Sub-sectors of the packaging Industry have voluntarily exercised their extended producer  responsibilities forming a variety of organisations dedicated to increasing the collection and  recycling of their products. In every case we have created a value for this waste so it is  now effectively a resource. 

It is important we consider the impact of packaging on the waste stream:
 
Packaging is less than 0.1% of total waste generated in South Africa, including air/water  waste (calculated from Treasury Report 2006)
 
Packaging accounts for some 12% of household waste by volume (Pikitup Survey 2004).
 
As a nation we are undisciplined litterers and this is a major cause of the unwanted and  ugly perception people have of packaging. If we can stop littering we will have made a major move towards cleaning up our country.

MYTH 2 : Packaging is the biggest contributor to the solid waste stream.

Packaging is less than 0.1% of total waste generated in South Africa, including air/water  waste (calculated from Treasury Report 2006)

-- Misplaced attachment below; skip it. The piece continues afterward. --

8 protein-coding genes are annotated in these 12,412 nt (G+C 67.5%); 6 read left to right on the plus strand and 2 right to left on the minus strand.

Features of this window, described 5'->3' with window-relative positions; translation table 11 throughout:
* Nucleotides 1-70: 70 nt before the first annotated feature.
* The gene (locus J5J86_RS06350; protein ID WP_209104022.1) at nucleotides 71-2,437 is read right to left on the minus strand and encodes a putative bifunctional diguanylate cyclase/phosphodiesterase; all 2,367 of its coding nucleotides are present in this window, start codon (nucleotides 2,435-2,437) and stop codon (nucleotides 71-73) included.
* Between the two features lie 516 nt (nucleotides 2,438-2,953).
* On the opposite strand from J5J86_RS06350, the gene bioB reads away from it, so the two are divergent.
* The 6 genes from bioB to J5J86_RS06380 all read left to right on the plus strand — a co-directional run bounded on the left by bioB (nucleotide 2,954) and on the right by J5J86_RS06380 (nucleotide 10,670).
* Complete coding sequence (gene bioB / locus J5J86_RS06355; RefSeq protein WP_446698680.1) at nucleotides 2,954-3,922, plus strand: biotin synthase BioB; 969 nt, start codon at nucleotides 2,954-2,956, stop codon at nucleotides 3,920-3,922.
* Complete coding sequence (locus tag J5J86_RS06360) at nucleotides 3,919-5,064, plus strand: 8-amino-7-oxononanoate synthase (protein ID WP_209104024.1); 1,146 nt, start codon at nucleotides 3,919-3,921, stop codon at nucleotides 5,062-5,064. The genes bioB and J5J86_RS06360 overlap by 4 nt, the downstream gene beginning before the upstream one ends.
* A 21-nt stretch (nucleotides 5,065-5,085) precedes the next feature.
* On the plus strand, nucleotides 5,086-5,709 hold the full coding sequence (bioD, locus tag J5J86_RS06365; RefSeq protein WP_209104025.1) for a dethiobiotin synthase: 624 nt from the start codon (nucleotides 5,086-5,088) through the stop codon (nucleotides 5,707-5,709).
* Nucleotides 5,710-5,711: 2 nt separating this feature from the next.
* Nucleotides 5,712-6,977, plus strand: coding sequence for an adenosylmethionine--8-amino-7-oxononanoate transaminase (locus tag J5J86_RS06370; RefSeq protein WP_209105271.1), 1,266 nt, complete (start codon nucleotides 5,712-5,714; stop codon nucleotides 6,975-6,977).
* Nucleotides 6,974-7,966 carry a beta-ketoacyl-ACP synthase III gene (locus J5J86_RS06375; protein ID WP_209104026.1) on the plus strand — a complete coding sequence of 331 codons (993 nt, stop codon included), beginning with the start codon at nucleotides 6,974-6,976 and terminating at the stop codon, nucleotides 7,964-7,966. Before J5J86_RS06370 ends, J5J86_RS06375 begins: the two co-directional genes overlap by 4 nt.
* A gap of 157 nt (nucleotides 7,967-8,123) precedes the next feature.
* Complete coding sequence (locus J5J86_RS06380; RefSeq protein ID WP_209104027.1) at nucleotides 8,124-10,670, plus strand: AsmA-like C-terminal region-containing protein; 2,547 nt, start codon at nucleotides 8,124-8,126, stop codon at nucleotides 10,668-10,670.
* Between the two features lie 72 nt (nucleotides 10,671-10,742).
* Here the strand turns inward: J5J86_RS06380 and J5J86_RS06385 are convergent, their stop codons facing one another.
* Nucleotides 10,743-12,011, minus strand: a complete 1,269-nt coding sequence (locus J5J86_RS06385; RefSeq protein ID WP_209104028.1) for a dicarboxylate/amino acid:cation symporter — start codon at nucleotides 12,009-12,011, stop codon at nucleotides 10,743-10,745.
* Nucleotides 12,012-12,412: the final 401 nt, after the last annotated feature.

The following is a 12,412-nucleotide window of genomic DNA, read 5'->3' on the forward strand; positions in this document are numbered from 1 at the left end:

Packaging accounts for some 12% of household waste by volume (Pikitup Survey 2004).

MYTH 3 : The packaging industry is doing nothing in the area of extended producer responsibility dealing with the waste stream.

Sectors of the packaging industry have done some excellent work in dealing with the  downstream waste. We detail below some of these initiatives.

REDUCE, RE-USE AND RECYCLE

PRODUCT CATEGORY  
REDUCE
Beverage Can     Can weight 33g vs 62g in 1966             67%
Paper    Cement sack 240 gsm vs 320 gsm in 1990             57%
Glass    The mass of a specific beverage container reduced by 18% over the last 10 years    Over 80% of beer  in South Africa sold in returnable containers          25        25%
Plastic    PET 2 litre bottle weight 54 g vs 90 g in 1979    * some returnable  Pet bottles
* returnable crates